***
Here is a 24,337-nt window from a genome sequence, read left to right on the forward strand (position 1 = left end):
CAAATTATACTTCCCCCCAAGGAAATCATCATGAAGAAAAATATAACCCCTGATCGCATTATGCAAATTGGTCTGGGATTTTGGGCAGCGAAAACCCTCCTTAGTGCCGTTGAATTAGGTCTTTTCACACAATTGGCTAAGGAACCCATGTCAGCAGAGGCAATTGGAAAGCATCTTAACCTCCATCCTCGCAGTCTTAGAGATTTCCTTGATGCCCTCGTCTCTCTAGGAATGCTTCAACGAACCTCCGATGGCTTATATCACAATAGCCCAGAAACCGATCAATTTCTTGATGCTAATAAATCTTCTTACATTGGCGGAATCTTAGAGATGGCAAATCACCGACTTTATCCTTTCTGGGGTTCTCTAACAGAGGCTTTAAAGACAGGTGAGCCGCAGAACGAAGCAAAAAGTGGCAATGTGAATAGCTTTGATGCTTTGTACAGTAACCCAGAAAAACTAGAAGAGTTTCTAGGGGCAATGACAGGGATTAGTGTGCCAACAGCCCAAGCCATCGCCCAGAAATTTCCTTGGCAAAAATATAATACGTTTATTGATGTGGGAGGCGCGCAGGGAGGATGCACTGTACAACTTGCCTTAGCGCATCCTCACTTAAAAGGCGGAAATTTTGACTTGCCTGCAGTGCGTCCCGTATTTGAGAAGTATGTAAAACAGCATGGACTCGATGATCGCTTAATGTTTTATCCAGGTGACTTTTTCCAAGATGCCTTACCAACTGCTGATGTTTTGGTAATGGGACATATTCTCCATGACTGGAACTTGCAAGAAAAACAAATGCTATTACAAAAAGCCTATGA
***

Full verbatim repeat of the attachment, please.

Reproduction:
Here is a 24,337-nt window from a genome sequence, read left to right on the forward strand (position 1 = left end):
CAAATTATACTTCCCCCCAAGGAAATCATCATGAAGAAAAATATAACCCCTGATCGCATTATGCAAATTGGTCTGGGATTTTGGGCAGCGAAAACCCTCCTTAGTGCCGTTGAATTAGGTCTTTTCACACAATTGGCTAAGGAACCCATGTCAGCAGAGGCAATTGGAAAGCATCTTAACCTCCATCCTCGCAGTCTTAGAGATTTCCTTGATGCCCTCGTCTCTCTAGGAATGCTTCAACGAACCTCCGATGGCTTATATCACAATAGCCCAGAAACCGATCAATTTCTTGATGCTAATAAATCTTCTTACATTGGCGGAATCTTAGAGATGGCAAATCACCGACTTTATCCTTTCTGGGGTTCTCTAACAGAGGCTTTAAAGACAGGTGAGCCGCAGAACGAAGCAAAAAGTGGCAATGTGAATAGCTTTGATGCTTTGTACAGTAACCCAGAAAAACTAGAAGAGTTTCTAGGGGCAATGACAGGGATTAGTGTGCCAACAGCCCAAGCCATCGCCCAGAAATTTCCTTGGCAAAAATATAATACGTTTATTGATGTGGGAGGCGCGCAGGGAGGATGCACTGTACAACTTGCCTTAGCGCATCCTCACTTAAAAGGCGGAAATTTTGACTTGCCTGCAGTGCGTCCCGTATTTGAGAAGTATGTAAAACAGCATGGACTCGATGATCGCTTAATGTTTTATCCAGGTGACTTTTTCCAAGATGCCTTACCAACTGCTGATGTTTTGGTAATGGGACATATTCTCCATGACTGGAACTTGCAAGAAAAACAAATGCTATTACAAAAAGCCTATGA